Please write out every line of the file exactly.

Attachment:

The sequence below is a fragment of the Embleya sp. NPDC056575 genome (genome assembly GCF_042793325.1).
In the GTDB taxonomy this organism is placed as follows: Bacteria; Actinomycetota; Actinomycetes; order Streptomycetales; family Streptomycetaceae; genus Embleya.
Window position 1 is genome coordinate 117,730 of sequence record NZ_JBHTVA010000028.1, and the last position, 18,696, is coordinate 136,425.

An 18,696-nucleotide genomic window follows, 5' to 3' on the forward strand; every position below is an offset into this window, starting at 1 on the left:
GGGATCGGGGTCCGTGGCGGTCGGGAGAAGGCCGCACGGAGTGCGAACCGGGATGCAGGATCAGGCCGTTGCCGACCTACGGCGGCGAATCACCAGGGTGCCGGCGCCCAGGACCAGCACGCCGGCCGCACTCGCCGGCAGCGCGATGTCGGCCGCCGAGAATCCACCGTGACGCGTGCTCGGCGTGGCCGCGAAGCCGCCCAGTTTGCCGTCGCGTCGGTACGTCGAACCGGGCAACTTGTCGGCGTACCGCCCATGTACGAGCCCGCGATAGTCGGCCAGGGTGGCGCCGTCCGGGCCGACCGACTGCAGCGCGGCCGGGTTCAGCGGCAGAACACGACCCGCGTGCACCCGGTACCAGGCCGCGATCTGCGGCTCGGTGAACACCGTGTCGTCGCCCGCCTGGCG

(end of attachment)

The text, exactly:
The sequence below is a fragment of the Embleya sp. NPDC056575 genome (genome assembly GCF_042793325.1).
In the GTDB taxonomy this organism is placed as follows: Bacteria; Actinomycetota; Actinomycetes; order Streptomycetales; family Streptomycetaceae; genus Embleya.
Window position 1 is genome coordinate 117,730 of sequence record NZ_JBHTVA010000028.1, and the last position, 18,696, is coordinate 136,425.

An 18,696-nucleotide genomic window follows, 5' to 3' on the forward strand; every position below is an offset into this window, starting at 1 on the left:
GGGATCGGGGTCCGTGGCGGTCGGGAGAAGGCCGCACGGAGTGCGAACCGGGATGCAGGATCAGGCCGTTGCCGACCTACGGCGGCGAATCACCAGGGTGCCGGCGCCCAGGACCAGCACGCCGGCCGCACTCGCCGGCAGCGCGATGTCGGCCGCCGAGAATCCACCGTGACGCGTGCTCGGCGTGGCCGCGAAGCCGCCCAGTTTGCCGTCGCGTCGGTACGTCGAACCGGGCAACTTGTCGGCGTACCGCCCATGTACGAGCCCGCGATAGTCGGCCAGGGTGGCGCCGTCCGGGCCGACCGACTGCAGCGCGGCCGGGTTCAGCGGCAGAACACGACCCGCGTGCACCCGGTACCAGGCCGCGATCTGCGGCTCGGTGAACACCGTGTCGTCGCCCGCCTGGCG